The decision means Bay State bettors who want to wager on the Kentucky Derby or other horse races must travel to one of the state’s simulcast facilities or hop on a separate advance deposit wagering app.
With the Run for the Roses right around the corner, Bay State regulators spent time Thursday hashing out some horse-racing rules for online sports betting sites.
Among other things, the Massachusetts Gaming Commission (MGC) confirmed that horse racing may not be included in the regulator’s legal sports betting catalog.
The decision means Bay State bettors who want to wager on the Kentucky Derby or other horse races must travel to one of the state’s simulcast facilities or hop on a separate advance deposit wagering app, such as TwinSpires or the recently launched DK Horse.
Commissioners issued their ruling after questions were raised about whether horse racing at sportsbooks would be allowed. That is because the Massachusetts sports betting law allows the regulator a fair amount of leeway to determine what types of wagers can be accepted, including on “other” events.
However, the commission was reminded it already has a regulation on the books that prohibits sports wagering operators from accepting action on greyhound or horse races. The regulator was also reminded of other Massachusetts and federal laws that specifically govern horse and greyhound racing and that must be followed.
“So, at a minimum, it would likely not be as simple as just including racing in the sports wagering catalog if the commission were so inclined to do so,” said the MGC’s general counsel, Todd Grossman, during Thursday’s meeting.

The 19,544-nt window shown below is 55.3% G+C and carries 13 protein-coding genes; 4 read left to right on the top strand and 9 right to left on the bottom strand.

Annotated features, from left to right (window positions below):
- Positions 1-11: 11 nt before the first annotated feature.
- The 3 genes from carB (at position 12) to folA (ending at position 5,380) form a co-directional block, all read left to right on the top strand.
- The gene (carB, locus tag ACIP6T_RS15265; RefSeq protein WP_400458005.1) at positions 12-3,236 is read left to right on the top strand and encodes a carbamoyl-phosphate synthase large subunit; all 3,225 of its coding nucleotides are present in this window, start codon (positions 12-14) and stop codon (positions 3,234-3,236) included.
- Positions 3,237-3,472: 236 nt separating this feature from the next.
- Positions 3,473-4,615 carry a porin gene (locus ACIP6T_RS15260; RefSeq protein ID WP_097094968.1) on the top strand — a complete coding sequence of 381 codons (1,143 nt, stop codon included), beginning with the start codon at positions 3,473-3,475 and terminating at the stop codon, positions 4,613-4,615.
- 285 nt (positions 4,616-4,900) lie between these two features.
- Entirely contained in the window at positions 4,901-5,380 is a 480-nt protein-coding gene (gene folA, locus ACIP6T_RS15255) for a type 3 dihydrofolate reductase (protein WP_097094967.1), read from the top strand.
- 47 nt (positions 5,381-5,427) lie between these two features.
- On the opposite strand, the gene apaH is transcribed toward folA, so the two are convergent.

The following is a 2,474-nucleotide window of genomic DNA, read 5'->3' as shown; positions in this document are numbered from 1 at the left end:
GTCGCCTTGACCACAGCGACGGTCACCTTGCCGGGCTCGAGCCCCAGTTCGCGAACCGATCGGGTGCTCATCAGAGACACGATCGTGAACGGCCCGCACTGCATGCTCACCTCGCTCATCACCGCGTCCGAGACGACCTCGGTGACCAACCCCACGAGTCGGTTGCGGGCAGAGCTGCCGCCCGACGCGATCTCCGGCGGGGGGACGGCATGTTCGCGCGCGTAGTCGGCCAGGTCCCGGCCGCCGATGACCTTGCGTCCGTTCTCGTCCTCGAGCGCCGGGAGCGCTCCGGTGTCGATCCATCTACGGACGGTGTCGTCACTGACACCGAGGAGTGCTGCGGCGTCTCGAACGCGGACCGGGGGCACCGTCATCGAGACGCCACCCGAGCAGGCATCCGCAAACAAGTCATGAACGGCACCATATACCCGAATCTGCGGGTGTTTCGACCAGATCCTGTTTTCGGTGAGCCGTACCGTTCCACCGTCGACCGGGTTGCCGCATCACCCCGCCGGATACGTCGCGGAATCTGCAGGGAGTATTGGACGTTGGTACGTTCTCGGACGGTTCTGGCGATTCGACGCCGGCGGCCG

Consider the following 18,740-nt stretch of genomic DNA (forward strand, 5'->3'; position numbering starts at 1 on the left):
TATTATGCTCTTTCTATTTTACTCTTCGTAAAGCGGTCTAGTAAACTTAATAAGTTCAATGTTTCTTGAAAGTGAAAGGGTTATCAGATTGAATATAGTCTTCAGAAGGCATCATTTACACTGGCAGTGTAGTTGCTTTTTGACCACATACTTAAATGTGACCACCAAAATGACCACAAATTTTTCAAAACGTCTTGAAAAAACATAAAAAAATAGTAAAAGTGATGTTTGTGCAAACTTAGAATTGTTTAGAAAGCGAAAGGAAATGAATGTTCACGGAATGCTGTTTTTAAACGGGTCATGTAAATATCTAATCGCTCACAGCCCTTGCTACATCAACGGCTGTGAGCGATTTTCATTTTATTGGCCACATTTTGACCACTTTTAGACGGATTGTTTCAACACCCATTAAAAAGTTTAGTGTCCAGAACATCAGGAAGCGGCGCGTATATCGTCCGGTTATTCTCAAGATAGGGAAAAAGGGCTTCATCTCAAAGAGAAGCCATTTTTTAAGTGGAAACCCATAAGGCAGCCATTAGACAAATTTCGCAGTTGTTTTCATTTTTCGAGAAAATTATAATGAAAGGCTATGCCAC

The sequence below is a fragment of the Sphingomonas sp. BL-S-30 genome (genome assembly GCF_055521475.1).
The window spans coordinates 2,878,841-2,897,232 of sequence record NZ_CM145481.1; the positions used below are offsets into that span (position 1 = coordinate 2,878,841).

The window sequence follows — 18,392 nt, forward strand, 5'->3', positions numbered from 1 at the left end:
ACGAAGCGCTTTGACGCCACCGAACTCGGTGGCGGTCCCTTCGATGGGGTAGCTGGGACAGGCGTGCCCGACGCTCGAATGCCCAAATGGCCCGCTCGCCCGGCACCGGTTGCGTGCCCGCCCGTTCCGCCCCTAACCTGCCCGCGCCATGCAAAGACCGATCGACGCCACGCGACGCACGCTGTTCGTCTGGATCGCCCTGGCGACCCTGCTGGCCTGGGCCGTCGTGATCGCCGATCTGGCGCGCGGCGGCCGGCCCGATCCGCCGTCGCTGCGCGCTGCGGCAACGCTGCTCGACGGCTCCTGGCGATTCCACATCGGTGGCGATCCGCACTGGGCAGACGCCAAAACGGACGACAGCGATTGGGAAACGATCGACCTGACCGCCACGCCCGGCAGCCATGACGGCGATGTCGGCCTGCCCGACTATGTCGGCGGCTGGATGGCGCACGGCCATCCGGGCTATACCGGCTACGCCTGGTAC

The commission voted 5-0 to keep horse racing off the sports-betting menu. Doing so will put at ease several interested parties, such as the New England Horsemen’s Benevolent and Protective Association, which had written to the commission with concerns. For instance, there were worries about the revenue stream that pari-mutuel wagering on horse racing provides to the industry, as fixed-odds betting offered by online sportsbooks would not be guaranteed to generate the same.
“This was an easy one today,” Commissioner Bradford Hill remarked before the vote.
Nevertheless, the MGC was willing to be flexible with another horse racing-related request from FanDuel. The online gaming company requested “access points” to its horse-racing app, which is already approved as an advance deposit wagering vendor in the state, within its recently launched online sportsbook.
While the ADW system for horse racing is to remain separate from the sports-betting system, FanDuel asked to allow users that log into the sportsbook to access the racebook without having to log in again. According to FanDuel, 11 states already allow this.
“It has introduced new users to advance deposit wagering,” a memo to commissioners noted. “As the Commission learned during the ramp-up to sports wagering, many people in Massachusetts were not aware that we already had on-line wagering on horseracing.”